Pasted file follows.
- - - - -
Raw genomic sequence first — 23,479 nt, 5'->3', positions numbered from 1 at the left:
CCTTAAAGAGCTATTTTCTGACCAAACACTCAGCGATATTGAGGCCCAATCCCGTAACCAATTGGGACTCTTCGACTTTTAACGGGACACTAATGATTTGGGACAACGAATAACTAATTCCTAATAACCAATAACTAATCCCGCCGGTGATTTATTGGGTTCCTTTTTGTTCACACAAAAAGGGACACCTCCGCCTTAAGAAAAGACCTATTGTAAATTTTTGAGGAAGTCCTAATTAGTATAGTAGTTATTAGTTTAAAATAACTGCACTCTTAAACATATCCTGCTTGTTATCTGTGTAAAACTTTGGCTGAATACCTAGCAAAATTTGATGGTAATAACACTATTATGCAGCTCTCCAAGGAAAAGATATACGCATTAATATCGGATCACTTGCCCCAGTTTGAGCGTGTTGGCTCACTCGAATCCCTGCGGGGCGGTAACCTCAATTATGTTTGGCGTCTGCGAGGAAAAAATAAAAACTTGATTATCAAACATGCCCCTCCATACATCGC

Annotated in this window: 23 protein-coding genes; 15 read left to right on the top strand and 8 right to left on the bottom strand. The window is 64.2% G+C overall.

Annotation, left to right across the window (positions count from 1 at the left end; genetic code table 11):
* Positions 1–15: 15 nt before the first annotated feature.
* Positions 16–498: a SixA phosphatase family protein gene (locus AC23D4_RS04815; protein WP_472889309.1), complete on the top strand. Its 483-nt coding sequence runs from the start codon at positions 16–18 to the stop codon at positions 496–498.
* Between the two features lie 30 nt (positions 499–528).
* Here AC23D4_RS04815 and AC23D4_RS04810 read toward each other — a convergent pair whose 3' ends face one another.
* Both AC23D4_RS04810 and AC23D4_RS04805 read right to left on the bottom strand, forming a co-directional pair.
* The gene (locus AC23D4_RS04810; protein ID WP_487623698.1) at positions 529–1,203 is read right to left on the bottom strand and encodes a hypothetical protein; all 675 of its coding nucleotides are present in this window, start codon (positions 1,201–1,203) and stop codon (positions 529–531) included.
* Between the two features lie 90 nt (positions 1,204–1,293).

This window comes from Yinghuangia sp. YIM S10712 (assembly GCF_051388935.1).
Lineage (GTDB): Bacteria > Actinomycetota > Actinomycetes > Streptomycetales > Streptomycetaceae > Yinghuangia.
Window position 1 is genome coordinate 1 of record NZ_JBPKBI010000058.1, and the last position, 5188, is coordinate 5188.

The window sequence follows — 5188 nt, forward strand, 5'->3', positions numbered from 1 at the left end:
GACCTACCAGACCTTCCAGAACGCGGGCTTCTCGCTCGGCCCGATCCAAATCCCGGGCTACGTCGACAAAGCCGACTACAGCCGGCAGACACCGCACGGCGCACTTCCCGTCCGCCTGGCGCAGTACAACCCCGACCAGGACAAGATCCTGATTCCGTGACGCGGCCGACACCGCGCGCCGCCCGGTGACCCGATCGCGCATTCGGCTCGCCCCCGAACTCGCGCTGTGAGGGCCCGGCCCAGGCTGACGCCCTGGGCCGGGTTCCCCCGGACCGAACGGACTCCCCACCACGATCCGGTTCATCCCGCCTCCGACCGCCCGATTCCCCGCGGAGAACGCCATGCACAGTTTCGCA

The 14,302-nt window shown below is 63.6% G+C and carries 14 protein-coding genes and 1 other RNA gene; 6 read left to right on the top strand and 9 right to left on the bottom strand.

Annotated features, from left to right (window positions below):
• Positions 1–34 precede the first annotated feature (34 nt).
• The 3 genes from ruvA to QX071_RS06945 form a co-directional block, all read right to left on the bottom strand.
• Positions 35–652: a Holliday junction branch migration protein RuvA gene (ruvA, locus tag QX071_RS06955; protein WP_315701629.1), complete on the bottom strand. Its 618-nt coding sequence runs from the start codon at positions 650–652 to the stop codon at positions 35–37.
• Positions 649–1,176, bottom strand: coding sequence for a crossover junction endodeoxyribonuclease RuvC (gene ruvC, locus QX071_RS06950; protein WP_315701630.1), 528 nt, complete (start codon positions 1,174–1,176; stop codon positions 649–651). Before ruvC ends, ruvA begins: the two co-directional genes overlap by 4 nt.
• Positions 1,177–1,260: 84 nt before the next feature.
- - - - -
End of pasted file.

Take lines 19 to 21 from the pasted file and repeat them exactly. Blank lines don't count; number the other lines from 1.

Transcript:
• Positions 1–34 precede the first annotated feature (34 nt).
• The 3 genes from ruvA to QX071_RS06945 form a co-directional block, all read right to left on the bottom strand.
• Positions 35–652: a Holliday junction branch migration protein RuvA gene (ruvA, locus tag QX071_RS06955; protein WP_315701629.1), complete on the bottom strand. Its 618-nt coding sequence runs from the start codon at positions 650–652 to the stop codon at positions 35–37.